One Career, Two Books – Tony Adams. Addicted (1999) and Sober (2017) written with Ian Ridley

The titles of former footballer Tony Adams’ two books make clear how his struggles with addiction have shaped large part of his life.

addicted

Addicted was published in 1999 when Adams was still Arsenal and England captain, and less than 3 years after he had revealed his alcoholism and stopped drinking.  At the time it garnered a lot of attention as Adams discussed his career and his battles with alcoholism in stark detail.  It was a striking honest book from a footballer still playing at the highest level.

Addicted covers all of the key aspects of Adams life in different chapters – his addiction battles, his Arsenal career, his England career, the managers he worked with, and the players he played with are all given their own space rather than following a more straightforward chronology.  It works well but does mean there is some repetition – particularly of his England career which inevitably is also discussed as he goes through his Arsenal days season by season.

Adams portrays his younger self as fairly self-involved and oblivious to the world around him.  He shudders to recall how little the Hillsborough tragedy affected him and acknowledges he hypocritically judged players like Charlie Nicholas who, like Adams, enjoyed life outside football a bit too much.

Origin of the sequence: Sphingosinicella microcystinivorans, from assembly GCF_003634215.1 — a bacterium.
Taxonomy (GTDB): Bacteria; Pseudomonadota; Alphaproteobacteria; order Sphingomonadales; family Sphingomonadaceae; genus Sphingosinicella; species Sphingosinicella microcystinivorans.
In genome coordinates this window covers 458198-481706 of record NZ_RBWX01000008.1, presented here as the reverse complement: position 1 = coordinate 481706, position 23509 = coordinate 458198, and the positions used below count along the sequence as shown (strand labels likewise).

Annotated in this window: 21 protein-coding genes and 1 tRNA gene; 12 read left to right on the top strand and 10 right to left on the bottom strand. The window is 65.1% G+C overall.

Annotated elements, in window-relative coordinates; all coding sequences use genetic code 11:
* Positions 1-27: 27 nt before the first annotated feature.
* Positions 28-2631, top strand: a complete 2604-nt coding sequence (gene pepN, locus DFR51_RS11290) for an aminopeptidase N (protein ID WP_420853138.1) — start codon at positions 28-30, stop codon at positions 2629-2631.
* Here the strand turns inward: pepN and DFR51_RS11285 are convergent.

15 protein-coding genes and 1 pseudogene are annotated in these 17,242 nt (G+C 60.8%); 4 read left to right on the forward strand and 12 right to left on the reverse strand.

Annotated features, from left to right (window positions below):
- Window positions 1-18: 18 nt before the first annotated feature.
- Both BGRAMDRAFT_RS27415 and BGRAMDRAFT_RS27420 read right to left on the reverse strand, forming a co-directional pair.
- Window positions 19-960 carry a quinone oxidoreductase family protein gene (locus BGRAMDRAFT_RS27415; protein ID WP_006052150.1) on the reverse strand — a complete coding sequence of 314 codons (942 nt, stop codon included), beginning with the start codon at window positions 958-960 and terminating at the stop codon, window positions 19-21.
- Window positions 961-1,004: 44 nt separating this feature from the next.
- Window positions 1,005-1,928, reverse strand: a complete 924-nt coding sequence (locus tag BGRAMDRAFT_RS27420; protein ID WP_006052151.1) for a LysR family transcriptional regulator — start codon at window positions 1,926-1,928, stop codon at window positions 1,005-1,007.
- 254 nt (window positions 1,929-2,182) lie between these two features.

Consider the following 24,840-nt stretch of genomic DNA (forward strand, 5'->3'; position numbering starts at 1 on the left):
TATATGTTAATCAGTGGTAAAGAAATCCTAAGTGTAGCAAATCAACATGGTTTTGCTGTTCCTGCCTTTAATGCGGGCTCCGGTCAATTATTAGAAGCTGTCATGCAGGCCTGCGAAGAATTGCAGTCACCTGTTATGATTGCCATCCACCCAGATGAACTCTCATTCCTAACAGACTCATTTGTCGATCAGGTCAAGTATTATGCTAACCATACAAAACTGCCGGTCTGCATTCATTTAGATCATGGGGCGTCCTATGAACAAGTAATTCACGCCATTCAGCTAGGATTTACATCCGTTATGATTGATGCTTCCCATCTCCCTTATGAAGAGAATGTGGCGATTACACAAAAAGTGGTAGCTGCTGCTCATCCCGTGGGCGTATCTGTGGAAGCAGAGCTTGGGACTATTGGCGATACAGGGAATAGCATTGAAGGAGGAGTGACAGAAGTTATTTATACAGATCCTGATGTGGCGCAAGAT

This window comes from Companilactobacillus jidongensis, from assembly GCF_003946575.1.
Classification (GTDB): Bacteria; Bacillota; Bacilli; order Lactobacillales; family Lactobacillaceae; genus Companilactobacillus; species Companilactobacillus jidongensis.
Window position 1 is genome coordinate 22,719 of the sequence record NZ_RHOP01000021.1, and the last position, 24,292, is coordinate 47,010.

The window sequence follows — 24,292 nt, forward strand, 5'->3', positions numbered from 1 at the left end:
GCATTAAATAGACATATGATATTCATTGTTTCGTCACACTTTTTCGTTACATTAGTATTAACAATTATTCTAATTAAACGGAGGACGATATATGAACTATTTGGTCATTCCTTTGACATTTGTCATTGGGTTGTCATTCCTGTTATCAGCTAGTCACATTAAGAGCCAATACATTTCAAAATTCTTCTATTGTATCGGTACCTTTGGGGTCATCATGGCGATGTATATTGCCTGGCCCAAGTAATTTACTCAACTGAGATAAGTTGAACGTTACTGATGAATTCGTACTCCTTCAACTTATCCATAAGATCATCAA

Don Howe and George Graham emerge as the key figures of influence on Adams career – Howe as coach from his early days and Graham as the manager who made him captain and under whom Adams won two Championship titles as well as 4 cup competitions.

However, more than football, addiction and alcohol are at the centre of the book.  It reads largely as Adams’ own attempt to figure himself out. which makes it more interesting than a standard football biography.   It’s a fascinating and at times harrowing read.

I first read it back when I was 17 and shortly to start out on my own booze filled college days.  At the time I had no real appreciation of alcohol but remember being shocked at how an alcoholic could play football to such a high level.

Re-reading it now, aged 34, and one year after giving up booze myself, I experienced the book quite differently – there is the relief of knowing Adams did manage to stay off the booze for the last 20 years combined with a much greater empathy for the attraction that booze had for him.  I enjoyed the book even more this time.